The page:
Isn't there something missing in your "class" analysis of the household?

The analysis you make of the "class" relations in the household seems incorrect, and not marxist. You don't take in consideration the wealth that the husband brings home from selling his labor-power. In the Capital, the value of the labor-power is equal to the labor needed to reproduce it. I never see you using this definition in your videos. The total labor-power that the household produces is a communal effort. The labor to reproduce the labor-power includes housework, raising children, studying, making meals. In a sense, even resting, regenerating the body and mind is something you got to do. Sometimes I'm just too exhausted and numb (or even in pain) from work to do anything useful. In my view, the capitalist (as a class) extract the surplus produced by the whole household. Of course, the work to produce the labor-power may be unequally distributed among the integrants of the family, and that is hard to account. I would say that, in the 50% of the couples, where both work, on average, men have more power, do less work and have more privileges. But economic exploitation of working people over their spouse is not the case at all. The surplus extracted from the consumption of the labor-force goes to the capitalist, not the male worker. In the worst case, I would say it is a oppressive relation of men over women.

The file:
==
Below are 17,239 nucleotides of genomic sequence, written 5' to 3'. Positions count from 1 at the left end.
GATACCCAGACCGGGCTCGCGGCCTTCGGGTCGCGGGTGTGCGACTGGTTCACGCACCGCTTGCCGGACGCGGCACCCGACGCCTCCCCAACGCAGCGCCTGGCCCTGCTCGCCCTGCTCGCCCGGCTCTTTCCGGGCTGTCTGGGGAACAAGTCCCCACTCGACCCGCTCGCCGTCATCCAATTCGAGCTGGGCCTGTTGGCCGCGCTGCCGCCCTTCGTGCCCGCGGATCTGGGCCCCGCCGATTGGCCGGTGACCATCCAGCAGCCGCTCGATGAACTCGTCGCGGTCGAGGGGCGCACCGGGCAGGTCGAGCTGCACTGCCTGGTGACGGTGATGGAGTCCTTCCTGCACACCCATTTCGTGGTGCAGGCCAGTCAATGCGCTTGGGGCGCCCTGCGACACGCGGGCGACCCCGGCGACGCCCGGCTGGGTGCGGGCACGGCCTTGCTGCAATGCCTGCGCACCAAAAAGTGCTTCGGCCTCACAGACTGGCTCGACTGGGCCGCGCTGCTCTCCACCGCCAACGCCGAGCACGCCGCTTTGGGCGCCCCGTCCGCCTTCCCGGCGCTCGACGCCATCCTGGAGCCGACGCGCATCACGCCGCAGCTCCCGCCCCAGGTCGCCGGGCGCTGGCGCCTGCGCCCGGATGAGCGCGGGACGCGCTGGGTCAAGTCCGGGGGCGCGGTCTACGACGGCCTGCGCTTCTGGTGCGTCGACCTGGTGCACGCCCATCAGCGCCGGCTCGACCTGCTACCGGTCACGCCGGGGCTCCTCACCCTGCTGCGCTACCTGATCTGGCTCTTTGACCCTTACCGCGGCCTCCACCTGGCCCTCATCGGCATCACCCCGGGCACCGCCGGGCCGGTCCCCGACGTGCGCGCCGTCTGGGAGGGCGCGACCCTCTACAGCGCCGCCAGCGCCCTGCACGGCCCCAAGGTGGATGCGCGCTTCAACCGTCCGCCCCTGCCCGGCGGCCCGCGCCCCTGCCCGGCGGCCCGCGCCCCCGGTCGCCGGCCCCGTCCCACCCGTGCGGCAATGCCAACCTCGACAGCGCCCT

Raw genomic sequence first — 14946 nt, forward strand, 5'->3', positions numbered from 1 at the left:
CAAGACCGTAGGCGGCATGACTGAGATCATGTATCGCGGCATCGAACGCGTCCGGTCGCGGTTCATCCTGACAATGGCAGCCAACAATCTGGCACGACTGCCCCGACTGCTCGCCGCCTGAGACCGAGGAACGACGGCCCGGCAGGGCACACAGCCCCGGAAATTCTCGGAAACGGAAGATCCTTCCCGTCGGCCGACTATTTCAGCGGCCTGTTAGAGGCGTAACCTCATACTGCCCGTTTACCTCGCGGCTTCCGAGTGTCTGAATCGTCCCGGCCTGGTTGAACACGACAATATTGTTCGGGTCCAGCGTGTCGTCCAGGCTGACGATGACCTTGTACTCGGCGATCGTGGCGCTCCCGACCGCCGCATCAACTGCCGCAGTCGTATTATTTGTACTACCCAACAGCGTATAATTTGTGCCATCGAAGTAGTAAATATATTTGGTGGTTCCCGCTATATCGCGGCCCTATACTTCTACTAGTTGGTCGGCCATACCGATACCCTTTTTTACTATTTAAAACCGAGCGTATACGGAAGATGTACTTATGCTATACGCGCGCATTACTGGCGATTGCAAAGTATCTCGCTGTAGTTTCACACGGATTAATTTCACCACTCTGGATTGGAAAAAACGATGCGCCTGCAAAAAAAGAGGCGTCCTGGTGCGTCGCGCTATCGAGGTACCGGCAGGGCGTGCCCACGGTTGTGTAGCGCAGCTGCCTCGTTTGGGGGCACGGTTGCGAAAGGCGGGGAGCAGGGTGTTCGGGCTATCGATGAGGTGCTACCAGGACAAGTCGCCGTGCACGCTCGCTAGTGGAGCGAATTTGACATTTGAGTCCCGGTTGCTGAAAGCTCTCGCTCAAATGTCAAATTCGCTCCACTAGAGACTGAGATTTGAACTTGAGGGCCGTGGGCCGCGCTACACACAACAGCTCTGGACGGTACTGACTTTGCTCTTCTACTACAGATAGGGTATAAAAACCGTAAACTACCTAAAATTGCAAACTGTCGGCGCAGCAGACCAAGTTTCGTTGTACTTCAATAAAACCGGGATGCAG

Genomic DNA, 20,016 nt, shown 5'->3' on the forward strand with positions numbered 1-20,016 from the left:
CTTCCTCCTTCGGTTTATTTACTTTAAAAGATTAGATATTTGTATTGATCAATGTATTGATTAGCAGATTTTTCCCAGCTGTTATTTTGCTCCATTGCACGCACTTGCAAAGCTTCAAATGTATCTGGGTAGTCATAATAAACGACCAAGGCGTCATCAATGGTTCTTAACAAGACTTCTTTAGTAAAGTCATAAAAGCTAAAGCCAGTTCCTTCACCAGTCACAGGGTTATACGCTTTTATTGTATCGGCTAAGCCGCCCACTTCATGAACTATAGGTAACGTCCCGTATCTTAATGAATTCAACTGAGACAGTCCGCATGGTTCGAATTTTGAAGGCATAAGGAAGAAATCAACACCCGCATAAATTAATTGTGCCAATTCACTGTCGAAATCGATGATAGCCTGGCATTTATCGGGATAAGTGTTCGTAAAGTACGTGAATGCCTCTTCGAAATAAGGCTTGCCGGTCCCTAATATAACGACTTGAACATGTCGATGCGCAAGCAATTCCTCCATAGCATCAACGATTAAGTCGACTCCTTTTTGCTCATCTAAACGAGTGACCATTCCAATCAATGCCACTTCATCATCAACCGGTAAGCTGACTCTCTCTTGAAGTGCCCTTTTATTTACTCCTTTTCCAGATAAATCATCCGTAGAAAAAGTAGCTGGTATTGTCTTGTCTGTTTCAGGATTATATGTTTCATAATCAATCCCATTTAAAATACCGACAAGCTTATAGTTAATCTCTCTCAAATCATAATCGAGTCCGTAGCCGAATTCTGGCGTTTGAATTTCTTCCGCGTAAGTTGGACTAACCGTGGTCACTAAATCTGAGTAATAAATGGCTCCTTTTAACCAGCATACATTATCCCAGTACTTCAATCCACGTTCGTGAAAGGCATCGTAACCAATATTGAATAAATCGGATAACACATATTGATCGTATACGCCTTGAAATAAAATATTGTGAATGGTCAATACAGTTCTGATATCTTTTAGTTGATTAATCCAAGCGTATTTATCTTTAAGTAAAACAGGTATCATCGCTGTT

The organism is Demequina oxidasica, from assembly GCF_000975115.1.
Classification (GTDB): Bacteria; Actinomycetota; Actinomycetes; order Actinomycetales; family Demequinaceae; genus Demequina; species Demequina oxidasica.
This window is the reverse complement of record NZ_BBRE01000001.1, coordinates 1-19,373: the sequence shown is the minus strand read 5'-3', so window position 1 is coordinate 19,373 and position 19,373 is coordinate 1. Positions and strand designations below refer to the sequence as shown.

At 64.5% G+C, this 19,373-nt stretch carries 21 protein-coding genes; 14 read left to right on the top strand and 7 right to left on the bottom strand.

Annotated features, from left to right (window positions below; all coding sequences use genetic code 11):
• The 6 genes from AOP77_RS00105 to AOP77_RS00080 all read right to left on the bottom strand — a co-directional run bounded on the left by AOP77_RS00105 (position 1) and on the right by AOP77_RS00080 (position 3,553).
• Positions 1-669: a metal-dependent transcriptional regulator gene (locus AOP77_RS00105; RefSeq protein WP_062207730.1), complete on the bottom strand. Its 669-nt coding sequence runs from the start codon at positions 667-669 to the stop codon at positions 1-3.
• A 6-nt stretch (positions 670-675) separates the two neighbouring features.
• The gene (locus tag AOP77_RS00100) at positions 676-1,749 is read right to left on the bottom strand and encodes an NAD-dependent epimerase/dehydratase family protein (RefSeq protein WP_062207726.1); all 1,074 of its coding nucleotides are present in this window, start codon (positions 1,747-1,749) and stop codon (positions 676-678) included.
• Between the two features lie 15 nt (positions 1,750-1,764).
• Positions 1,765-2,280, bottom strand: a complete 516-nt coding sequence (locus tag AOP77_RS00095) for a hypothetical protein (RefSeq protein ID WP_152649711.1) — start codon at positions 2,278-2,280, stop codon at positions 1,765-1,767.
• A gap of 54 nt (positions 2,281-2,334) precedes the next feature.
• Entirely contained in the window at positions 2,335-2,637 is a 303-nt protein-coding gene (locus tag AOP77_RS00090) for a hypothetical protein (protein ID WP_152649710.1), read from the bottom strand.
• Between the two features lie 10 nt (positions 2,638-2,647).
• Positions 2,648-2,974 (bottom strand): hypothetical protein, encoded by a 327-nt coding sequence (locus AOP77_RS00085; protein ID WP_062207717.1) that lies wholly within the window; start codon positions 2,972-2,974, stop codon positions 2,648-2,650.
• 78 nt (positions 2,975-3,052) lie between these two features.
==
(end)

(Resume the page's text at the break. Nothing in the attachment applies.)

Official response from submitted

I appreciate your comments and your evident interest in working through a consistent application of Marx's value theory to the production and distribution of the surplus within the household economy and its relationship with the external capitalist economy. That is what we (Steve Resnick, Harriet Fraad, and I) did in the book of essays called:

Class Struggle on the Home Front

Work, Conflict, and Exploitation in the Household

Editors: Cassano, G. (Ed.)

Home/Front examines the gendered exploitation of labor in the household from a postmodern Marxian perspective. The authors of this volume use the anti-foundationalist Marxian economic theories first formulated by Stephen Resnick and Richard Wolff to explore power, domination, and exploitation in the modern household.

You will see your concerns addressed there in detail and systematically.

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